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A new Labour Government was confirmed in the early hours of this morning, with Cabinet appointments being made throughout the day. At the Institute, it is business as usual – we look forward to continuing our work with the new government, as well as with broader policymakers and business leaders, to drive meaningful change for a better United Kingdom.

Elections have a habit of taking centre stage, for good reason. But the whole process can distract from the key actions that need to be undertaken right now. While the new government gearing up for action, one question should be front and centre: How do we, as a nation, drive long-term, sustainable business and economic growth?

As many of you know, the service sector is the cornerstone of our economy, accounting for 80% of UK GDP. And, as a steadfast pillar of Britain’s economic performance, the importance of service-led businesses should not be underestimated.

Therefore, to achieve its ambitions of wealth creation, economic certainty, and growth, this Labour government should consider the service agenda a strategic priority for the country.

Prioritising service within policy to drive growth

We all understand that whenever a new government arrives there will be a flurry of political lobbying, with every organisation clamouring to have their messages heard, so how do we cut through the noise? As regular readers will know, The Institute has created four pillars of activity that underpin our manta for the Service Nation, which we included in our Manifesto for Building a Service Nation. We are calling on the new government to focus on:

1. Investing in service:

  • Organisations must recognise the need to invest in their service proposition, rather than view it as a cost
  • By reforming the Apprenticeship Levy to include service-focused training, the government can incentivise and support businesses in upskilling their people, to instil a proactive, “right first time” approach that promotes service excellence
  • This, in turn, encourages customer loyalty, allowing organisations to grow, create more jobs, and stimulate the economy

2. Customer-centric governance:

  • Doing right by the customer is more important today than it ever has been in dictating an organisation’s reputation
  • To reflect this, we recommend that the government updates corporate governance codes to better suit today’s business landscape and emphasise putting the customer at the heart of business strategy
  • In doing so, organisations can unlock the economic benefits of prioritising the customer, since those that score highly for satisfaction significantly outperform those scoring lower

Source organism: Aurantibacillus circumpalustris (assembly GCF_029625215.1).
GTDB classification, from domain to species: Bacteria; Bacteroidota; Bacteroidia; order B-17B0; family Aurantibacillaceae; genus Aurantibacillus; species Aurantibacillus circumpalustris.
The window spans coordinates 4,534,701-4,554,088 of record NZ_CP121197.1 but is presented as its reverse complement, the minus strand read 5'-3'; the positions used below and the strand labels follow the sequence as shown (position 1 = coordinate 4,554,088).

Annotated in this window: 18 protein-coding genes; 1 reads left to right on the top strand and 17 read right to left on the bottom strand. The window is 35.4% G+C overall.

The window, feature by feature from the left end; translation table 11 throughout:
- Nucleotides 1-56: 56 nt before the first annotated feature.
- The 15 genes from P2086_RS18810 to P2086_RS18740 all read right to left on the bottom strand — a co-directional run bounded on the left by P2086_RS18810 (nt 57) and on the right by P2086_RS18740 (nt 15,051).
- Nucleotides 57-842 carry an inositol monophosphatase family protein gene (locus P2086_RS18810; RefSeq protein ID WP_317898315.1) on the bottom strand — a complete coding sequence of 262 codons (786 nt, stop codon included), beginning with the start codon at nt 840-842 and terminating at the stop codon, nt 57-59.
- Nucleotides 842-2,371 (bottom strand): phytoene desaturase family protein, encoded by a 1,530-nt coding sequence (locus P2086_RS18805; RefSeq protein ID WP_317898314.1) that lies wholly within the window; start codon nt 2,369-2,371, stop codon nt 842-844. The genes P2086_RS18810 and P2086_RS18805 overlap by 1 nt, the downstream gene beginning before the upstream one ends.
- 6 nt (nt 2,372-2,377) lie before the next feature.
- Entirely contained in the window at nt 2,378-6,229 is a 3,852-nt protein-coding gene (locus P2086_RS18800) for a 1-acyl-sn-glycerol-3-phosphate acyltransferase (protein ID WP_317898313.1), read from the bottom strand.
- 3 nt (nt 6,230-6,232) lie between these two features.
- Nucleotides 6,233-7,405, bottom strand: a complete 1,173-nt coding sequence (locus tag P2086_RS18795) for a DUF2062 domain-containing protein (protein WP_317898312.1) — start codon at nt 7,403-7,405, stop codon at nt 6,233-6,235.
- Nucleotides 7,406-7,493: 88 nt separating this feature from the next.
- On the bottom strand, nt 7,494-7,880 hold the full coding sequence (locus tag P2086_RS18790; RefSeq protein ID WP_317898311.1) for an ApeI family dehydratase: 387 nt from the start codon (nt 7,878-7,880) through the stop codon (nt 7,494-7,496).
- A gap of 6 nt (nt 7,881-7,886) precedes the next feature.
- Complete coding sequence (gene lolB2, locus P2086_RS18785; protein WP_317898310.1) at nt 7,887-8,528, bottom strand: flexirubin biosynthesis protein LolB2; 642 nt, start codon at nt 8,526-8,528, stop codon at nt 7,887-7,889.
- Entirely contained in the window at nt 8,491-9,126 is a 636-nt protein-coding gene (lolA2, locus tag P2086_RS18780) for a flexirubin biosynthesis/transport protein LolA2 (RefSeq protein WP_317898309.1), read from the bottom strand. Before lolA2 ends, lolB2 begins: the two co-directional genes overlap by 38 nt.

3. Enhancing regulated sector standards:

  • The government is keen to enhance service standards and customer welfare across regulated sectors
  • To do so, we are urging the government to mandate that regulated companies report consistently on customer experience and satisfaction
  • By using this data as a benchmark within and beyond their sectors, and taking an outcomes-based approach, organisations will enhance the customer experience and contribute to economic performance

4. Protecting frontline workers:

  • We are especially pleased to see that the new government intends to curb violence and abuse towards shop workers
  • Through our ongoing Service with Respect campaign, the Institute fully supports steps to protect frontline workers and would encourage the government to ensure protections cover all sectors – from retail and hospitality, to transport, infrastructure and financial services
  • Addressing this issue, which remains prevalent across all UK sectors, will be crucial in overcoming our country’s issues of productivity and workforce stability

The business and economic impact

Our aim has always been to encourage and help organisations to put service at the heart of their business.

The urgency required in driving this forward and the opportunity now for meaningful change has never been more apparent. As we prepare for the latest data from our UK Customer Satisfaction Index next week, it is difficult to ignore the consistent decline revealed by the same figures in January.

However, from the many conversations I have with members, I know how important getting your service proposition right is to your business. In this time of change, I am positive we can make a difference.

And, by following the key asks included in our Manifesto, the government can also play its role in putting service at the heart of business.

In return, we can expect to see not just an improvement in customer satisfaction across the board, but a boost in bottom-line performance for organisations in every sector and long-term growth in the UK economy.

Jo Causon

Jo joined The Institute as its CEO in 2009. She has driven membership growth by 150 percent and established the UK Customer Satisfaction Index as the country’s premier indicator of consumer satisfaction, providing organisations with an indicator of the return on their service strategy investment.

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